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City School To Curb Religious Holiday Observances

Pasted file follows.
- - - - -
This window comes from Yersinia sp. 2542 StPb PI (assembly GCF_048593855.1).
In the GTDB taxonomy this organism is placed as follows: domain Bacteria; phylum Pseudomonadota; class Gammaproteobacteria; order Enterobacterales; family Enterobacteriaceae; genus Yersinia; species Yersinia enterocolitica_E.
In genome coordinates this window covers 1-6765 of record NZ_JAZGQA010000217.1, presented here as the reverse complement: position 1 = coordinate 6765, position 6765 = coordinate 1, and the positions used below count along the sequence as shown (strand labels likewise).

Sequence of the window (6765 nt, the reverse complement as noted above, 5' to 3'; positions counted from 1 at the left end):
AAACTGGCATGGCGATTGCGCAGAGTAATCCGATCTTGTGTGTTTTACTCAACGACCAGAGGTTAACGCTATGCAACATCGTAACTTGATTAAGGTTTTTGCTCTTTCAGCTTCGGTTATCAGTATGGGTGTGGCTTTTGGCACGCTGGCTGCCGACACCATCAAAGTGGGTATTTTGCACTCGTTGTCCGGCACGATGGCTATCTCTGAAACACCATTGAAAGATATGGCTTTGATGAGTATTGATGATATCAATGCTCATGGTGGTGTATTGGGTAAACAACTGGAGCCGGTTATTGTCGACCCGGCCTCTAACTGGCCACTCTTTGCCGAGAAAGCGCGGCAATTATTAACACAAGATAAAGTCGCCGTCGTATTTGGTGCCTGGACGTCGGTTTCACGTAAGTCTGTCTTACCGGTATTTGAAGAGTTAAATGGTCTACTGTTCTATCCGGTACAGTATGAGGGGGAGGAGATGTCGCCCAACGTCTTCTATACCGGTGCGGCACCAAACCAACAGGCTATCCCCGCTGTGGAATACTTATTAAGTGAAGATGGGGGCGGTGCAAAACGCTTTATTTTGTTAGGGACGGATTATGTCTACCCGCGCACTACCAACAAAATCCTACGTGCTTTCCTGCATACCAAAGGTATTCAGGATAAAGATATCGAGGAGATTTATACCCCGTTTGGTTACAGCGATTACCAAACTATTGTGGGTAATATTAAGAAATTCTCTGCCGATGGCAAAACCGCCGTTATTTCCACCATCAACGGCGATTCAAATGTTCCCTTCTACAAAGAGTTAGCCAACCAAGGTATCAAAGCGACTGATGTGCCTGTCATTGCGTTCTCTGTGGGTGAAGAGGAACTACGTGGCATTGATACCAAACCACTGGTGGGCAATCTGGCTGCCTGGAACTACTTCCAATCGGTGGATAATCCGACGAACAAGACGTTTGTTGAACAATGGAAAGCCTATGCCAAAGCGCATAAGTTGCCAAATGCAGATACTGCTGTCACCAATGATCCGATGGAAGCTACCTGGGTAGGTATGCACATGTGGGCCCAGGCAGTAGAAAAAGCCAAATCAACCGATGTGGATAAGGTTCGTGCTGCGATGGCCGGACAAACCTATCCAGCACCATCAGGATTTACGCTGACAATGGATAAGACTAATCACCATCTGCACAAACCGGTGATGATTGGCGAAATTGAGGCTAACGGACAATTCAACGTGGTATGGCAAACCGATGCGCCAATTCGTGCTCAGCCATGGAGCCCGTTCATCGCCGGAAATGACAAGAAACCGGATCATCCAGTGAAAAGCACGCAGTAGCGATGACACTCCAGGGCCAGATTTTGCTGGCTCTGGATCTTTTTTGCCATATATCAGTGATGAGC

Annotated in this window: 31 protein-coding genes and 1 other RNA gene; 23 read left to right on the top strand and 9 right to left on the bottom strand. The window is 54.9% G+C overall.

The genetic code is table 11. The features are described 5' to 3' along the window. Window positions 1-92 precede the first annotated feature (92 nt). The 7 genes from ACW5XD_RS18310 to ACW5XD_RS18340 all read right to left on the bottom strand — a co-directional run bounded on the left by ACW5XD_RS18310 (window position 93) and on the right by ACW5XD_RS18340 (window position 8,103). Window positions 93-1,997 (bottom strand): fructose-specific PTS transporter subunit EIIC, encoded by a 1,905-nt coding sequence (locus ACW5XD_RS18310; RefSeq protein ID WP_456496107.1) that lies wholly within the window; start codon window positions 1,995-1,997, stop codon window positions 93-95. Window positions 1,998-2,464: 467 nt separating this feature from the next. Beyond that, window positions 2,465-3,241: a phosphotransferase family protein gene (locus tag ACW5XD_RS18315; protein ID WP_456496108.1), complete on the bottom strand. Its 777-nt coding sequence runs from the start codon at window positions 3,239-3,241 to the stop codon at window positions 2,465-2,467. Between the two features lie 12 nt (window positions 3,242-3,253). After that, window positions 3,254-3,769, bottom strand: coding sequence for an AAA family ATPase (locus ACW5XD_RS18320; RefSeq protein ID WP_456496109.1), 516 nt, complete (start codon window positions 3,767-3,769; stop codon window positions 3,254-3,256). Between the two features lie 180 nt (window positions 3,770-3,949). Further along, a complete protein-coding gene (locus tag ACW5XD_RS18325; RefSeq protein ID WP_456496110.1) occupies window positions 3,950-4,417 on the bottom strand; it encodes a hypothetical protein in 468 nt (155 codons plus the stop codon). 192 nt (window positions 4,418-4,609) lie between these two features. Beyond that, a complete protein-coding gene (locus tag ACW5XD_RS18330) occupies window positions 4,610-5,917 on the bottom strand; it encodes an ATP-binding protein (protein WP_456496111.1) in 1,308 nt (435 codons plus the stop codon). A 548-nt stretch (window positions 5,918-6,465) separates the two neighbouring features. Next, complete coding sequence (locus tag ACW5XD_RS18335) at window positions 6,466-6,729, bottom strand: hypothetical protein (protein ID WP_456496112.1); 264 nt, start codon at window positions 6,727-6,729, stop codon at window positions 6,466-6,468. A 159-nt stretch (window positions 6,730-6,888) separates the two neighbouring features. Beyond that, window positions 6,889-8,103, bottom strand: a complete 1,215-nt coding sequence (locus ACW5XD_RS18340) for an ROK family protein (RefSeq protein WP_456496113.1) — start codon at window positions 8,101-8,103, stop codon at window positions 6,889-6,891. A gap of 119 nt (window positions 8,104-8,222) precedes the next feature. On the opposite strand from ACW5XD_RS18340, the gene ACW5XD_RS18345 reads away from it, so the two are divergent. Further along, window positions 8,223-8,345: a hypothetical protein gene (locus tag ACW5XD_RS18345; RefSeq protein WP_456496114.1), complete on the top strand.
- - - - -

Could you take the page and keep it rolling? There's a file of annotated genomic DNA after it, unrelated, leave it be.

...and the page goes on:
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A revised Policy on Religious Holidays, which encourages that all holiday programs be held outside of school hours, was adopted last night by the Ann Arbor Board of Education. The vote was 6-1. Casting the lone negative ballot was Trustee Ted Heusel. The name of the document, "Policy on Religious Holidays , ' ' was changed from "Christmas Policy" by the trustees with the encouragement of the Ann Arbor Educational Association ( A A E A ) . Association President David R. Harreli.-itf ïüs members gave a "positive endorsement" to the holiday policy. But a "significant majority" suggested a name change to make the policy much broader than covering Christmas only, he said. The new policy is a shorter, revised version of last year's Yule policy, which had been adopted on a trial basis. In previous years, Christmas policies were set informally each year by the Administrative Council, a group composed of principáis and administrators. Last year's policy stated that all Christmas programs must be voluntary. But it did not specifically state that such programs should be held outside of school hours. Ronald R. Edmonds, human relations director for the public schools and a mémber of the religious holiday committee, denied a contention by Trustee Cecil W. Warner that the nevv policy was "de-emphasizing" Christmas. The policy committee said it encourages the conducting of Yule and other holiday programs before or after school in order to be less disruptive to the school day routine, and to insure that students' rights and sensitivities are not violated. Before its adoption, the policy was blasted by a Pioneer High School teacher who is also executive director of Huron Valley Youth For Christ. Duane G. Cuthbertson said he did not feel a Christmas policy was needed, and termed such a document "another irritation" and "another attempt to split this community." Trustee Heusel voted against the new policy, contending each school should be allowed to set its own. "I'm just old fashioned enough to believe that Christmas is the most important time of the year for me and my family . . " Heusel declared. Since Christianity is the mam religión in the United States, Heusel argued, it should not be de-emphasized in the public schools. Asked why a religious holiday policy had been formulated, Supt W. Scott Westerman Jr. gave a variety of reasons: keeping "church and state" separate; being aware of the "sentiments" of non-Christians, and the criticism of some that Christmas observances in the past have been "disproportionate" to what they should be. The six-point policy reads as f ollows : 1) "The educational program should include recognition and discussion of the principal holidays of the major religions of the world." 2) "Recognition of Christmas during the month of December should not preclude the regular activities that characterize our program of instruction." 3) "It is the responsibility of the building administrator to insure that Christmas decorations should be reasonable in their physical dimensions and duration of placement." 4) "The following approach toChristmas programs i s encouraged: -AU participants must be volunteers. - Practice should occur before or after school. -The program should occur outside of school hours." 5) "An exchange of gifts among children should not take place in schools." 6) "Employés are not permitted to accept gifts from groups of pupils or parents, nor from individual pupils or parents on school property. The acceptance of gifts as an employé of the school system is discouraged. (Exception: gifts to a retiring teacher.)"


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